Mitotane Therapy in Adrenocortical Cancer Induces CYP3A4 and Inhibits 5α-Reductase, Explaining the Need for Personalized Glucocorticoid and Androgen Replacement
Chortis V, Taylor AE, Schneider P, Tomlinson JW, Hughes BA, O'Neil DM, Libé R, Allolio B, Bertagna X, Bertherat J, Beuschlein F, Fassnacht M, Karavitaki N, Mannelli M, Mantero F, Opocher G, Porfiri E, Quinkler M, Sherlock M, Terzolo M, Nightingale P, Shackleton CH, Stewart PM, Hahner S, Arlt W. J Clin Endocrinol Metab. 2012 Nov 16. [Epub ahead of print]


Centre for Endocrinology, Diabetes, and Metabolism (V.C., A.E.T., P.S., J.W.T., B.A.H., D.M.O'N., M.S., C.H.L.S., P.M.S., W.A.), School of Clinical and Experimental Medicine, and School of Cancer Sciences (E.P.), University of Birmingham, Birmingham B15 2TT, United Kingdom; Department of Endocrinology (R.L., J.B., X.B.), Institut National du Cancer Cortico-Medullo Tumeurs Endocrines, Cochin Hospital, Institut Cochin, Institut National de la Santé et de la Recherche Médicale Unité 1016, René Descartes University, Paris, F-75006 France; Endocrine and Diabetes Unit (S.H., B.A., M.F.), Department of Medicine I, University Hospital, University of Würzburg, D-97080 Würzburg, Germany; Endocrine Research Unit (F.B., M.F.), Medizinische Klinik und Poliklinik IV, Klinikum der Universität München, D-80336 Munich, Germany; Department of Endocrinology (N.K.), John Radcliffe Hospital, Oxford OX3 9DU, United Kingdom; Endocrinology Unit (M.M.), Department of Clinical Pathophysiology, University of Florence and Istituto Toscano Tumori, I-50121 Florence, Italy; Familial Cancer Clinic (G.O.) and Division of Endocrinology (F.M.), Veneto Institute of Oncology Instituto di Ricovero e Cura a Carattere Scientifico and Department of Medical and Surgical Sciences, University of Padova, I-35100 Padova, Italy; Clinical Endocrinology (M.Q.), Charité Campus Mitte, Charité University Medicine Berlin, D-10117 Berlin, Germany; Department of Endocrinology (M.S.), Tallaght Hospital, and Department of Medicine, Trinity College Dublin, Dublin 2, Ireland; Department of Clinical and Biological Sciences (M.T.), Internal Medicine I, University of Turin, I-10124 Turin, Italy; and Wellcome Trust Clinical Research Facility (P.N.), University Hospital Birmingham National Health Service Foundation Trust, Birmingham B15 2TH, United Kingdom.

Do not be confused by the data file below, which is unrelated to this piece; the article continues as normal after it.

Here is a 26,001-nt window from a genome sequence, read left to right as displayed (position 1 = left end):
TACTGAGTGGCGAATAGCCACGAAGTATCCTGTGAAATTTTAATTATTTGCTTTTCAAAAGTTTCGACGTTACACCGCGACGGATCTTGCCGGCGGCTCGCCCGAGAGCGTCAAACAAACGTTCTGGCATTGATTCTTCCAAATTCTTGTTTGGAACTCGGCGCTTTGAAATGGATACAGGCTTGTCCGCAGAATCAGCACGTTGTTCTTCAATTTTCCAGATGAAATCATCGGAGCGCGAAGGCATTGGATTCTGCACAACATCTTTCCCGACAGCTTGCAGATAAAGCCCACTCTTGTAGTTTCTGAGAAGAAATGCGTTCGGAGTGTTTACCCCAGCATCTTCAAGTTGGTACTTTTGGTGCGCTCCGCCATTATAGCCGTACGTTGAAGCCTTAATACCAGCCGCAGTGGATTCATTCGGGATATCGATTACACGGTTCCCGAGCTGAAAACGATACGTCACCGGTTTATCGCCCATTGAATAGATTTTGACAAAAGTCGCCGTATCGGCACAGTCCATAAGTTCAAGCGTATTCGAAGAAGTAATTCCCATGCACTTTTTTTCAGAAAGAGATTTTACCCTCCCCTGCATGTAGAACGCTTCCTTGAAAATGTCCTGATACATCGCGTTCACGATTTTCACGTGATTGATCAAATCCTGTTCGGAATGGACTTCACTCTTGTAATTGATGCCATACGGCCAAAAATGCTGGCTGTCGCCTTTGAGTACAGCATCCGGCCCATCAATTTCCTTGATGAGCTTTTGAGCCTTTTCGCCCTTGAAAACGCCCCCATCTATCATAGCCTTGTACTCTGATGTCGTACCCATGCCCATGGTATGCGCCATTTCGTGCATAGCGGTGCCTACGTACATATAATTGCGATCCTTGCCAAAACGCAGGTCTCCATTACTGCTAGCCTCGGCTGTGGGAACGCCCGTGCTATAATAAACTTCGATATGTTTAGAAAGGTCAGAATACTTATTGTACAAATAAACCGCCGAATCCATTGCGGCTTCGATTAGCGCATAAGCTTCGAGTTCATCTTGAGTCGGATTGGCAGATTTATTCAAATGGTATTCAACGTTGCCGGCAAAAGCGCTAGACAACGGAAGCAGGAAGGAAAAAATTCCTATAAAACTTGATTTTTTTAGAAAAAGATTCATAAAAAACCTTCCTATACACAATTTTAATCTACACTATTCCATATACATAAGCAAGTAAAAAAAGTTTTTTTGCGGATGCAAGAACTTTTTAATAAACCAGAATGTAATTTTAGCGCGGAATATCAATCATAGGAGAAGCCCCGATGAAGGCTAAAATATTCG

Context:Mitotane [1-(2-chlorophenyl)-1-(4-chlorophenyl)-2,2-dichloroethane] is the first-line treatment for metastatic adrenocortical carcinoma (ACC) and is also regularly used in the adjuvant setting after presumed complete removal of the primary tumor. Mitotane is considered an adrenolytic substance, but there is limited information on distinct effects on steroidogenesis. However, adrenal insufficiency and male hypogonadism are widely recognized side effects of mitotane treatment.Objective:Our objective was to define the impact of mitotane treatment on in vivo steroidogenesis in patients with ACC.Setting and Design:At seven European specialist referral centers for adrenal tumors, we analyzed 24-h urine samples (n = 127) collected from patients with ACC before and during mitotane therapy in the adjuvant setting (n = 23) or for metastatic ACC (n = 104). Urinary steroid metabolite excretion was profiled by gas chromatography/mass spectrometry in comparison with healthy controls (n = 88).Results:We found a sharp increase in the excretion of 6β-hydroxycortisol over cortisol (P < 0.001), indicative of a strong induction of the major drug-metabolizing enzyme cytochrome P450 3A4. The contribution of 6β-hydroxycortisol to total glucocorticoid metabolites increased from 2% (median, interquartile range 1-4%) to 56% (39-71%) during mitotane treatment. Furthermore, we documented strong inhibition of systemic 5α-reductase activity, indicated by a significant decrease in 5α-reduced steroids, including 5α-tetrahydrocortisol, 5α-tetrahydrocorticosterone, and androsterone (all P < 0.001). The degree of inhibition was similar to that in patients with inactivating 5α-reductase type 2 mutations (n = 23) and patients receiving finasteride (n = 5), but cluster analysis of steroid data revealed a pattern of inhibition distinct from these two groups. Longitudinal data showed rapid onset and long-lasting duration of the observed effects.Conclusions:Cytochrome P450 3A4 induction by mitotane results in rapid inactivation of more than 50% of administered hydrocortisone, explaining the need for doubling hydrocortisone replacement in mitotane-treated patients. Strong inhibition of 5α-reductase activity is in line with the clinical observation of relative inefficiency of testosterone replacement in mitotane-treated men, calling for replacement by 5α-reduced androgens.